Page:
There is more than one way to be successful. More than one way to be effective. All batsmanship can be reduced to the moment when the bat actually meets the ball, and then the only rule is: balance is all. Watch the great players - bats may come down from second slip, the ball might be met on the rise or away from the body, the wrong hand might lead the shot. Yet at the moment of contact, there is perfect balance.

Although both Dravid and Sehwag are of the same generation, they belong to different schools of batsmanship. The success of the latter, and the manner of it, might render the textbook of the former obsolete. Let us enjoy the last of the great technicians while we can, and before Twenty20 makes all technical discussions irrelevant.

Suresh Menon is a writer based in Bangalore

Comments have now been closed for this article

  • vladtepes on April 4, 2008, 12:30 GMT

    Sehwag's cheap dismissal in the second test match was because of his lack of positive footwork. Had it been the batsman's paradise of Chennai the ball would not have turned into him and taken the edge onto the stumps.

  • steveb3277 on April 4, 2008, 3:13 GMT

    If I was a youngster I would be reading this and thinking that I might be potentially wasting my time with coaching. As a few people have mentioned, technique becomes vital where anything less than a perfect batting surface is served up. Sehwag is a great eye player and his career record reflects this. However, the current Test is an example of how technique becomes important where the surface is not a road. 99% of cricket is played on less than perfect batting surfaces. Move away from the technical aspects of the game at your on peril.

  • Wolfie on April 4, 2008, 2:37 GMT

    I guess India's batting performance in Ahmedabad proves that when the ball starts doing something, without technique you are not going to go anywhere.

  • GODLAVER on April 4, 2008, 2:24 GMT

    I hope everyone got any idea how the India batting line up baffled on the seaming pitch of Ahmedabad. All the top order wickets were fell because of lack of footwork. It is easy to play upon the flat tracks, but yesterday the grassy wicket showed the old story of Indian cricket.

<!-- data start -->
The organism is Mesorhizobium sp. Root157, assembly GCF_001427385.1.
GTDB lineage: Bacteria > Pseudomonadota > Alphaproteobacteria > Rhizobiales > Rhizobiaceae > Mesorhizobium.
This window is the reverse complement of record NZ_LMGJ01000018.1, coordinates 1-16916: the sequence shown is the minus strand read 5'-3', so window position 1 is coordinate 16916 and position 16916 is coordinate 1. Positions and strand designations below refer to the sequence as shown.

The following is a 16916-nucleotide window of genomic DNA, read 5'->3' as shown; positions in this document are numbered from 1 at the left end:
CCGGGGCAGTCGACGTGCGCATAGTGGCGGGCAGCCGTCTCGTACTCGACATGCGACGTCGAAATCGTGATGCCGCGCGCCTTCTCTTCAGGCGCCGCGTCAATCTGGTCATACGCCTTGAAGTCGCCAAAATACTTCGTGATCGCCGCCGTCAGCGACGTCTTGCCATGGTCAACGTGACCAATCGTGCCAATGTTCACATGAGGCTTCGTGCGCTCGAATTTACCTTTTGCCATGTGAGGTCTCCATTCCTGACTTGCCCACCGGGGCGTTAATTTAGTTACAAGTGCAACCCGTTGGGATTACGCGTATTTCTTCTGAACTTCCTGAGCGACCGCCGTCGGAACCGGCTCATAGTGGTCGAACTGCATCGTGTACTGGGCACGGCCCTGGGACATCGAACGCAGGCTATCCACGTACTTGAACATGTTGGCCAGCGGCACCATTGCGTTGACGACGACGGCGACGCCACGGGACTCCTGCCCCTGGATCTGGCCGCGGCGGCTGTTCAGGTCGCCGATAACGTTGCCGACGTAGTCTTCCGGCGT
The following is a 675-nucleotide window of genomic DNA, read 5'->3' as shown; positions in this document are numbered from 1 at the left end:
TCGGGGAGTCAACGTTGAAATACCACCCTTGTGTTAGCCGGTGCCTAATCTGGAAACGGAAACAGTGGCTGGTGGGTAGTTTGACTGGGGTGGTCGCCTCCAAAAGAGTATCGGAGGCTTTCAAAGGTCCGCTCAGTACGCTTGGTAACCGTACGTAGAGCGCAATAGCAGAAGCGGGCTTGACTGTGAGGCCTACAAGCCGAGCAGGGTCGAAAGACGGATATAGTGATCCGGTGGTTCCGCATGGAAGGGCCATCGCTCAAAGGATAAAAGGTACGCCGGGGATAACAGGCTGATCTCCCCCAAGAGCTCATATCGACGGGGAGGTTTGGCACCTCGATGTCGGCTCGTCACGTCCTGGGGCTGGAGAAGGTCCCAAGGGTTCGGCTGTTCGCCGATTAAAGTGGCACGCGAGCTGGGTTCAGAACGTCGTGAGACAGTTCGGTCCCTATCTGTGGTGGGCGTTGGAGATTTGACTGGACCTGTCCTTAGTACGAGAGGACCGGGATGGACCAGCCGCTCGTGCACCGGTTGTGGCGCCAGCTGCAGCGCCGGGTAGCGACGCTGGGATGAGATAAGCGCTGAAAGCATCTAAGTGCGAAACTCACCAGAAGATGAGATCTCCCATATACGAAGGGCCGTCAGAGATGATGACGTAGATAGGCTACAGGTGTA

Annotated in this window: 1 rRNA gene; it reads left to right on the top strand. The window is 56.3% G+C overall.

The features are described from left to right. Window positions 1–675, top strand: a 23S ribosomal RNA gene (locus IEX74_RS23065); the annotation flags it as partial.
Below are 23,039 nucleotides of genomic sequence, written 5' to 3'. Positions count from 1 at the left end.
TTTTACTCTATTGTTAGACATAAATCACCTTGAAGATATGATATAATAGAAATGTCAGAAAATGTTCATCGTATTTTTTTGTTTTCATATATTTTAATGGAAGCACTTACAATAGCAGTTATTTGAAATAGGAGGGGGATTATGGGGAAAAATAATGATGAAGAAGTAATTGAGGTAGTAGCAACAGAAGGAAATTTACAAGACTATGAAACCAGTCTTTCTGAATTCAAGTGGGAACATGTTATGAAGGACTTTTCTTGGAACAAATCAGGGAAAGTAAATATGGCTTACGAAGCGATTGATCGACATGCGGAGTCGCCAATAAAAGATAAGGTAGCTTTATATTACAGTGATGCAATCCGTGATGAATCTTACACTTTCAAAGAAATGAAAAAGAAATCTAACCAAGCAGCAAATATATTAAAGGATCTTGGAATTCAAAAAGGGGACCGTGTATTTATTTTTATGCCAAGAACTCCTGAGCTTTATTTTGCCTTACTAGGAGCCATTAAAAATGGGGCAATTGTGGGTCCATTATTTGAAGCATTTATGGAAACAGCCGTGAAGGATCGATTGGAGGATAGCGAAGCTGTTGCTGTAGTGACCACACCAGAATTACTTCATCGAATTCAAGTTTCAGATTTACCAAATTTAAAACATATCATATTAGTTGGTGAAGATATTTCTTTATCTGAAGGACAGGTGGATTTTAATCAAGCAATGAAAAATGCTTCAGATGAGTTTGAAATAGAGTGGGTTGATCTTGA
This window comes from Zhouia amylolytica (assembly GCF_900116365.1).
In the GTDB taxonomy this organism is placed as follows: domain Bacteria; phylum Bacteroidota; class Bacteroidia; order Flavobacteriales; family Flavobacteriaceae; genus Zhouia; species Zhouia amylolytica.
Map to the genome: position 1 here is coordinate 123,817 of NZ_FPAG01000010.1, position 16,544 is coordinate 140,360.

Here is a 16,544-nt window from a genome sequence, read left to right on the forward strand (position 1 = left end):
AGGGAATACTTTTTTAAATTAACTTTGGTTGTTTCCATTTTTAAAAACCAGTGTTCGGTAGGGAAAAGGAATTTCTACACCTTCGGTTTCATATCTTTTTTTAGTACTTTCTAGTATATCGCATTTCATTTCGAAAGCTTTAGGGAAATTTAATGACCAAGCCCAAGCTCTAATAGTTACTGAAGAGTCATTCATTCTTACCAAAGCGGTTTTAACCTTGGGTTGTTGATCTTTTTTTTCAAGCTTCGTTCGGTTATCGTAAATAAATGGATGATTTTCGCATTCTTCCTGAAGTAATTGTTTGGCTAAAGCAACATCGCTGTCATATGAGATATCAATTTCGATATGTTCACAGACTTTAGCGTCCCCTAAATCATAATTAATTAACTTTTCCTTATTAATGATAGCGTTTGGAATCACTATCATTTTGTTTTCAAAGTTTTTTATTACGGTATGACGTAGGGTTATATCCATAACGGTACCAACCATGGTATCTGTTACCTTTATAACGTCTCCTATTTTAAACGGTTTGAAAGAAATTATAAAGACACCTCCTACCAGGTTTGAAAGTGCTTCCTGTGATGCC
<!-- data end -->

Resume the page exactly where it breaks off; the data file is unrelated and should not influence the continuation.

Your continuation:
• Fab4_cricket on April 4, 2008, 2:06 GMT

    Seems like you spoke too soon. The value of footwork is realized only when the going is tough not when there are tracks like the one seen in Chennai. A good thing about having proper footwork is, it acts as an insurance during the times when form deserts a batsman. If he starts failing for 10-15 innings, which is quite common, the so called experts in the media box would be quick to pounce on the lack of footwork, which clearly was the case with S Ramesh.

  • ABQOOL on April 3, 2008, 21:32 GMT

    No footwork = 76 all out. The basic fundamentals of any game never change. Its ironic that India posted this score right after this article.

  • TeamAB on April 3, 2008, 19:34 GMT

    Any comments now, seeing what happened at Motera? Flat wickets don't need footwork as most people would agree, but land on a 'slightly (if only)' green wicket, and that's the most important ingredient, without which you are doomed!

  • mustufa on April 3, 2008, 18:00 GMT

    I guess the difference is there to see, the value of footwork, though it did not help Dravid survive in the second test, but it needed a special ball to get him out, so stop thinking that the foot work my foot works, it does not, the reason guys can score faster is the standard of bowling and the standard of pitches.

    Sehwag as good as he is, is no where near greatness.

  • Shash28 on April 3, 2008, 16:19 GMT

    There is more than one way to be successful but... success at the highest level, in the toughest conditions... might be more likely by the greatest technicians. And after watching a great first session at Ahmedabad - good footwork on a placid pitch would have still got you a good total, footwork on a green top could have got you more than 76. Batsmen were caught in two minds and ever caught in the middle

  • dgjohnson on April 3, 2008, 8:44 GMT

    Just to add to my earlier post on the importance of footwork when there is lateral movement (seam or spin) see India's effort today - 76 all out. Sehwag bowled off an inside edge reaching at a wide delivery...need I say more?

  • vladtepes on April 4, 2008, 12:30 GMT

    Sehwag's cheap dismissal in the second test match was because of his lack of positive footwork. Had it been the batsman's paradise of Chennai the ball would not have turned into him and taken the edge onto the stumps.

  • steveb3277 on April 4, 2008, 3:13 GMT

    If I was a youngster I would be reading this and thinking that I might be potentially wasting my time with coaching. As a few people have mentioned, technique becomes vital where anything less than a perfect batting surface is served up. Sehwag is a great eye player and his career record reflects this. However, the current Test is an example of how technique becomes important where the surface is not a road. 99% of cricket is played on less than perfect batting surfaces. Move away from the technical aspects of the game at your on peril.

  • Wolfie on April 4, 2008, 2:37 GMT